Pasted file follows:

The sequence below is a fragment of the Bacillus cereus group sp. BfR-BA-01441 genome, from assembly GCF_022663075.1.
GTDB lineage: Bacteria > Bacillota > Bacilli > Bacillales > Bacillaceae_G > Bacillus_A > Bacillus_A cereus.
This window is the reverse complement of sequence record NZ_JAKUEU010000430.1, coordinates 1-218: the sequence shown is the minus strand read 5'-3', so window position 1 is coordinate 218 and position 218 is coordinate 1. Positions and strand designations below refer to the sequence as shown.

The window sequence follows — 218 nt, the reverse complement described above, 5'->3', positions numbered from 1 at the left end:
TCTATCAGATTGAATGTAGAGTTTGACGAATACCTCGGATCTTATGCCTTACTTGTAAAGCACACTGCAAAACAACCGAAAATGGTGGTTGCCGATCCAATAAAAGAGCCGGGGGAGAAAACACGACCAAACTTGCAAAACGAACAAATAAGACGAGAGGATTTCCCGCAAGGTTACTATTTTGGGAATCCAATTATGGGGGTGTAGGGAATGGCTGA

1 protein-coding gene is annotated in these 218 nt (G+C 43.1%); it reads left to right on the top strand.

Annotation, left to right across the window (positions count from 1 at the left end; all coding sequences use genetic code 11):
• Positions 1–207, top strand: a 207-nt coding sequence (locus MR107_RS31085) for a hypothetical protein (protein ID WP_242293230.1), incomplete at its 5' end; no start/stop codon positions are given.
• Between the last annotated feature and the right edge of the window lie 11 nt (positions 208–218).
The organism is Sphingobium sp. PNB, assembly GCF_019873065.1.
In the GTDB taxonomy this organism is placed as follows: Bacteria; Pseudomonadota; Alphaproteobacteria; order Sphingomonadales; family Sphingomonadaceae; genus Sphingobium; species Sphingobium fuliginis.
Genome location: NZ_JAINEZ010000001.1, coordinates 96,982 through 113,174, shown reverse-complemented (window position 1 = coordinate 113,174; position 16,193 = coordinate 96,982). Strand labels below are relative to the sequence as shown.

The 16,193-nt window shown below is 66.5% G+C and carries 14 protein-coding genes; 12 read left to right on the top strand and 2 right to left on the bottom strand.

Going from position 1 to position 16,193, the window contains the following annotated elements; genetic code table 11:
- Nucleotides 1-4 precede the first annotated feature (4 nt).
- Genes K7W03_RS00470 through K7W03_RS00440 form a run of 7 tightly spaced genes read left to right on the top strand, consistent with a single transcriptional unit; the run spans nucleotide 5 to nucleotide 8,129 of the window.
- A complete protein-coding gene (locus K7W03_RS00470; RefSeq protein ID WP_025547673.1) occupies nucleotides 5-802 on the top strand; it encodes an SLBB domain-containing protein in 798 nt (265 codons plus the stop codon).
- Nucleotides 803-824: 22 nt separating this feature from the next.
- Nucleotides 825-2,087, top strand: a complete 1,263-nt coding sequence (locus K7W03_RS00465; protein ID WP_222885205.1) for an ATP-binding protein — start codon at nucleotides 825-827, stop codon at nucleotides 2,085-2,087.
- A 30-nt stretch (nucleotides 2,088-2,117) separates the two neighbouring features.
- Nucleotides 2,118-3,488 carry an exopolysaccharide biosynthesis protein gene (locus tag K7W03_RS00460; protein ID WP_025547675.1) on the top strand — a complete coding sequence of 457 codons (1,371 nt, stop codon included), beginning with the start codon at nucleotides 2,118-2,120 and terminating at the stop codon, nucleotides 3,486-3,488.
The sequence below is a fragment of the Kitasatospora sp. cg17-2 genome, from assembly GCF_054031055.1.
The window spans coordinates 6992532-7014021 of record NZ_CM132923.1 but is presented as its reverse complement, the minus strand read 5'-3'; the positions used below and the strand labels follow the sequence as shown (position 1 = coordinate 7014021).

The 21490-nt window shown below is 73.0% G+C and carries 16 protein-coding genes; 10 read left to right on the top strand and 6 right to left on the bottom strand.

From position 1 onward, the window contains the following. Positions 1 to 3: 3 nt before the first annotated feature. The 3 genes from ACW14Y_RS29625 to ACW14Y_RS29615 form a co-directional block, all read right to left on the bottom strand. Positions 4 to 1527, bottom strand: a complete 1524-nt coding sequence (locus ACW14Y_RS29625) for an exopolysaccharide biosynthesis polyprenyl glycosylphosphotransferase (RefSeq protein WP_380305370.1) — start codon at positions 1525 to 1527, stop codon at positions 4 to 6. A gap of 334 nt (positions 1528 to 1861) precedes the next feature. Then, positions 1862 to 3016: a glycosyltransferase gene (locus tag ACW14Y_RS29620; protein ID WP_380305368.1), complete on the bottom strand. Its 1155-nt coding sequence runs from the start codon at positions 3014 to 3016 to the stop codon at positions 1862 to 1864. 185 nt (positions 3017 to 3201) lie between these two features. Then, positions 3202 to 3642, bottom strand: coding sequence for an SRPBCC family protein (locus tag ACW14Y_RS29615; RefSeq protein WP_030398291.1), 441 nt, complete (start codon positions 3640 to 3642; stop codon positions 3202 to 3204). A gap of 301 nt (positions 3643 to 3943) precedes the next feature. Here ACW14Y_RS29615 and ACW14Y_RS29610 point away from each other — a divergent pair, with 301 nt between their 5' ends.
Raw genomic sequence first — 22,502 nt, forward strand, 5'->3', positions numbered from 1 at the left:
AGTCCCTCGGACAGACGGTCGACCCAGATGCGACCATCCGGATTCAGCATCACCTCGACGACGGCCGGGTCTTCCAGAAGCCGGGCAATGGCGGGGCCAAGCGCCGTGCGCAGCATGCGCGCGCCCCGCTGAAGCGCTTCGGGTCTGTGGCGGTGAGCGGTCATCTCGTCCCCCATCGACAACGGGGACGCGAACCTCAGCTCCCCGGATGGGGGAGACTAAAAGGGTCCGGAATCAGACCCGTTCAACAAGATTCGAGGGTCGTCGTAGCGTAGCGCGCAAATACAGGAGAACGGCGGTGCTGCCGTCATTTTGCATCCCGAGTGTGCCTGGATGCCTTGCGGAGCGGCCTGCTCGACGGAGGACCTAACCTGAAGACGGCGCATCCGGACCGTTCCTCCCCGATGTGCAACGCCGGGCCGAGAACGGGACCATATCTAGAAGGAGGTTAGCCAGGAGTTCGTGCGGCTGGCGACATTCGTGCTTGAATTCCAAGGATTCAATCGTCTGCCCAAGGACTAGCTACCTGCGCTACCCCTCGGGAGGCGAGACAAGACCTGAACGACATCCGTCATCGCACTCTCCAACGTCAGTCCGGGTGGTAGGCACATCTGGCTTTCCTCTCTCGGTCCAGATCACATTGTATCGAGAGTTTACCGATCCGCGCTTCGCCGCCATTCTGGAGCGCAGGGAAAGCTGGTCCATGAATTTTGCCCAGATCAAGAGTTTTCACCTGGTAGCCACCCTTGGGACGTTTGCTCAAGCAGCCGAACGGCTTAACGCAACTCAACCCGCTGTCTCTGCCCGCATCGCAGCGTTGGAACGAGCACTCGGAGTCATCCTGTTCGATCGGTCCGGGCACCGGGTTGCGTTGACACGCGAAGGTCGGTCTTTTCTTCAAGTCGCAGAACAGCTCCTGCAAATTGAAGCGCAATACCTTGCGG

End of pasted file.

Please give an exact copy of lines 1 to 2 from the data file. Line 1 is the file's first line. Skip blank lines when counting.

The sequence below is a fragment of the Bacillus cereus group sp. BfR-BA-01441 genome, from assembly GCF_022663075.1.
GTDB lineage: Bacteria > Bacillota > Bacilli > Bacillales > Bacillaceae_G > Bacillus_A > Bacillus_A cereus.